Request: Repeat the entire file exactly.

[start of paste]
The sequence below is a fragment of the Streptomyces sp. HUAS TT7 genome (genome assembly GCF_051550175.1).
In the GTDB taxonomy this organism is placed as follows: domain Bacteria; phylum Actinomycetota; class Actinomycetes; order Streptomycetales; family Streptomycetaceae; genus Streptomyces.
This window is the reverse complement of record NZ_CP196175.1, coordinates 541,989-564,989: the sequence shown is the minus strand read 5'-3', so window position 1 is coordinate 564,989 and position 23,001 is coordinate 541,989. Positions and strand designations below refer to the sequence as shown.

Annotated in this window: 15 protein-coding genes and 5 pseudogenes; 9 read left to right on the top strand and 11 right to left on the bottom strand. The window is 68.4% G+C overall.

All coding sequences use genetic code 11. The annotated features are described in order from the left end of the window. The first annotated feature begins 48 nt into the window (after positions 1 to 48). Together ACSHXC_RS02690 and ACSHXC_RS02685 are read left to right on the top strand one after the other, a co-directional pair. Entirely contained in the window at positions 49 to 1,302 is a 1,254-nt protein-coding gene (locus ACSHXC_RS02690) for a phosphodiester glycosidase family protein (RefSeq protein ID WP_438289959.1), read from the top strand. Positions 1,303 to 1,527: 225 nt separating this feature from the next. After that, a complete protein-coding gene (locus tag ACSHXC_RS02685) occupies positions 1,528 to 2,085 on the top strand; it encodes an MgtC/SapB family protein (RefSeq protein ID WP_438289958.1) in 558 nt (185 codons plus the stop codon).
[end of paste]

The sequence below is a fragment of the Streptomyces sp. HUAS TT7 genome (genome assembly GCF_051550175.1).
In the GTDB taxonomy this organism is placed as follows: domain Bacteria; phylum Actinomycetota; class Actinomycetes; order Streptomycetales; family Streptomycetaceae; genus Streptomyces.
This window is the reverse complement of record NZ_CP196175.1, coordinates 541,989-564,989: the sequence shown is the minus strand read 5'-3', so window position 1 is coordinate 564,989 and position 23,001 is coordinate 541,989. Positions and strand designations below refer to the sequence as shown.

Annotated in this window: 15 protein-coding genes and 5 pseudogenes; 9 read left to right on the top strand and 11 right to left on the bottom strand. The window is 68.4% G+C overall.

All coding sequences use genetic code 11. The annotated features are described in order from the left end of the window. The first annotated feature begins 48 nt into the window (after positions 1 to 48). Together ACSHXC_RS02690 and ACSHXC_RS02685 are read left to right on the top strand one after the other, a co-directional pair. Entirely contained in the window at positions 49 to 1,302 is a 1,254-nt protein-coding gene (locus ACSHXC_RS02690) for a phosphodiester glycosidase family protein (RefSeq protein ID WP_438289959.1), read from the top strand. Positions 1,303 to 1,527: 225 nt separating this feature from the next. After that, a complete protein-coding gene (locus tag ACSHXC_RS02685) occupies positions 1,528 to 2,085 on the top strand; it encodes an MgtC/SapB family protein (RefSeq protein ID WP_438289958.1) in 558 nt (185 codons plus the stop codon).